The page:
A Simple Technique That Fixes Boring Passages of Copy (and Instantly Creates Points of Curiosity
for Your Reader)

Writer sitting on the couch with laptop and headphones

It wasn’t one of his best habits, yet it’s been said he couldn’t write without one …

I’m talking about a legendary copywriter whose name you probably aren’t familiar with … Mel Martin. And his bad habit was smoking way too many cigarettes.

In fact, Brian Kurtz, former Vice President of Boardroom Inc., now known as Bottom Line Inc., once described Mel as an incessant smoker. If Mel ran out of cigarettes while working on sales copy, he had to stop writing immediately and go out and get more.

Mel began his career writing advertisements for the Sussman & Sugar ad agency sometime in the late 1950s. The agency’s specialty was producing ads to sell books.

In fact, it was Sussman & Sugar that wrote the ad that sold David Ogilvy’s book, Confessions of an Advertising Man.

Knowing that Mel understood the book publishing industry, he was next hired by Herb Nagourney, then publisher of the New York Times books division.

And when Boardroom Inc. began to experience rapid growth, the company’s owner Marty Edelston began looking for full-time copywriters. And he happened to come across Mel’s name.

The two met and Marty convinced Mel to work with him at Boardroom. But Mel’s job wasn’t writing copy right away. Instead, he was writing content for the company’s flagship publication, Boardroom Reports.

Since Mel loved writing ads, content wasn’t something he enjoyed doing. So he had to find a way to make his writing assignments more interesting. His fix was simple: why not create a table of contents (TOC) but write in a way that was similar to how he wrote ads.

Every morning, after having read through the entire newsletter, Mel would work on the TOC. And when he was finished, he’d hand it over to Marty.

Of the TOC that Mel wrote, Marty said, “Each contents page was a glittering jewel, far and away better than the rest of the magazine.”

And this is how fascinations were born.

What’s a fascination you ask?

A fascination is a short sentence (or two) designed to conjure up intense curiosity and compel a reader to act. Think of them as bulleted copy … but on steroids.

Here’s an example of what I’m talking about:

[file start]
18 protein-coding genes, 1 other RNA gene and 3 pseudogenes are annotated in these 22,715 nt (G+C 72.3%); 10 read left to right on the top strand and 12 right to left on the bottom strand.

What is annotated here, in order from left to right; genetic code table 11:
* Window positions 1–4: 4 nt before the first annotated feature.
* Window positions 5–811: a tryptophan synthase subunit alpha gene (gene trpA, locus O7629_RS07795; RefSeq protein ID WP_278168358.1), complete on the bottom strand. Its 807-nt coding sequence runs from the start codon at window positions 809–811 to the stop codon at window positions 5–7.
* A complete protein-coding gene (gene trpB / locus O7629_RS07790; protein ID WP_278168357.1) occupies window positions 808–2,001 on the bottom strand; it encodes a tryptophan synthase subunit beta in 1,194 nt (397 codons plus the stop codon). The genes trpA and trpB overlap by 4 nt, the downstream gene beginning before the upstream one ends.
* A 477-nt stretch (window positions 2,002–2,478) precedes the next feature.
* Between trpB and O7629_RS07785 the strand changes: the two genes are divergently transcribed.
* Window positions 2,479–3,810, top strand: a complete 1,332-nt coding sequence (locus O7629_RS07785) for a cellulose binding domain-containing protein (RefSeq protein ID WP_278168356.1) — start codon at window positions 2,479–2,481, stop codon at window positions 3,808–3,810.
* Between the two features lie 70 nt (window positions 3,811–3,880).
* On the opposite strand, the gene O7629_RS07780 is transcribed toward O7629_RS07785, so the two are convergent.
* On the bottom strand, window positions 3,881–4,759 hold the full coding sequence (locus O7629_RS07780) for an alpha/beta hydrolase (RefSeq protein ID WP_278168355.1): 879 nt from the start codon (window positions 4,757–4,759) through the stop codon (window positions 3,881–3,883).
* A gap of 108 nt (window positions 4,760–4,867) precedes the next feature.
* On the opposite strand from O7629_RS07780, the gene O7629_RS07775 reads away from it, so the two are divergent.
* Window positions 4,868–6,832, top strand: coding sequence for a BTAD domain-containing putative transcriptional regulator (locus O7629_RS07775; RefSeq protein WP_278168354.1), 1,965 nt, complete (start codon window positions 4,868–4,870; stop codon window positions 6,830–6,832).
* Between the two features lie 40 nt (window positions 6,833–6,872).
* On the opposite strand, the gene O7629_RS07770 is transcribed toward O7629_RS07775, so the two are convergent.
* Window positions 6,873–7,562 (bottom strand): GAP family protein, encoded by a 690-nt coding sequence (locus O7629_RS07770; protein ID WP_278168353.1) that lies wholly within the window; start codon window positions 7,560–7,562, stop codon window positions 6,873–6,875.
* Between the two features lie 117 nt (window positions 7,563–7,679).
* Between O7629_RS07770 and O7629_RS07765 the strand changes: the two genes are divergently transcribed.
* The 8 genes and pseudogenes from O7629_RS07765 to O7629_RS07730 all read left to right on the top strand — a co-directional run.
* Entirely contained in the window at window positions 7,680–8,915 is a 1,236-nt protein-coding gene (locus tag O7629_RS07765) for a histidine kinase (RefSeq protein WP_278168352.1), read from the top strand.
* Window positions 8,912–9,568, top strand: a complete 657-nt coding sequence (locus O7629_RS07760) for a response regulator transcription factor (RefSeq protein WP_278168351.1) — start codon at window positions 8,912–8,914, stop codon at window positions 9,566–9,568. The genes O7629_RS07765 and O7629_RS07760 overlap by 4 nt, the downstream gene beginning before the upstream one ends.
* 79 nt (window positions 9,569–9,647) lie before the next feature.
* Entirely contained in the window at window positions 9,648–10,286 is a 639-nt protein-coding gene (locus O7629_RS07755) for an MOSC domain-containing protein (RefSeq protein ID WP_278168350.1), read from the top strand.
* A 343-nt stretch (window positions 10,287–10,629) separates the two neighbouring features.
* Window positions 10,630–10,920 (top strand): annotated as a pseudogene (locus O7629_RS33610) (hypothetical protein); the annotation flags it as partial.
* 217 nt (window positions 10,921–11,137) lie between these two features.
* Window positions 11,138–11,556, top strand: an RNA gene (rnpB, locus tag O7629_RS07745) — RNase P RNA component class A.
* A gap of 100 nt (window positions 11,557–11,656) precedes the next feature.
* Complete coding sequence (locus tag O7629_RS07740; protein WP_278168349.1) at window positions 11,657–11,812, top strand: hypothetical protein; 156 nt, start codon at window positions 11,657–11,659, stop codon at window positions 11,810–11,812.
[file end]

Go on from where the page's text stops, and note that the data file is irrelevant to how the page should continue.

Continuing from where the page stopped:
• How to deduct all your medical bills without first subtracting 7.5% of gross income. Lots of people do it and never get in trouble. What’s more, their ploy is perfectly legal.
  • Quick look at a sticker price plus simple arithmetic reveals the minimum figure a car dealer will accept.
  • Two famous cold remedies that make you sicker if taken together.
  • Very short letter in a sealed envelope attached to your will could be the most important letter you ever write.
  • What surgeons won’t tell you. Seven questions to ask before consenting to an operation.

Mel changed copywriting forever. Because just one of his fascinations could be enough to pique curiosity and have prospects ordering. With Mel’s new copy tactic, Boardroom soared to $100 million in revenues.

Using fascinations is like having a secret weapon you can use to fix boring passages of copy and turn them into something your reader wants to know more about.

A simple way to write a fascination is to ask yourself this question, “What if I say it in a way that has more meaning?”

Then re-write your sentence so that it feels more exciting or conveys an emotion.

Let me show you how to do this with a few examples.

What if example #1:
Ordinary copy: Interest rate hikes will cause a housing crisis.
Meaningful copy: Central bank plot to seize your home.

What if example #2:
Ordinary copy: Diet pill helps you lose weight.
Meaningful copy: This secret formula turns fat into muscle.

What if example #3:
Ordinary copy: Selling stock to make money
Meaningful copy: Here’s a proven way to create money out of thin air.

Not only does this help you write stronger sentences, but it also helps you write stand-out headlines, sub-heads … even subject lines for emails.

Heck, you can even use this technique to help improve the content on your client’s website.

You can take their ordinary copy and content and turn it into something readers can’t help but read.

Another thing that happens when you practice writing more meaningful copy or fascinations is you just get better at writing. That’s because they require clarity … tightness.

It takes practice to write fascinations but it’s worth your time. Because clients want copywriters who know these kind of writing details will help them get more customers and more sales.

The AWAI Method™

The AWAI Method™ for Becoming a Skilled, In-Demand Copywriter

The AWAI Method™ combines the most up-to-date strategies, insights, and teaching methods with the tried-and-true copywriting fundamentals so you can take on ANY project — not just sales letters. Learn More »

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Published: April 2, 2024

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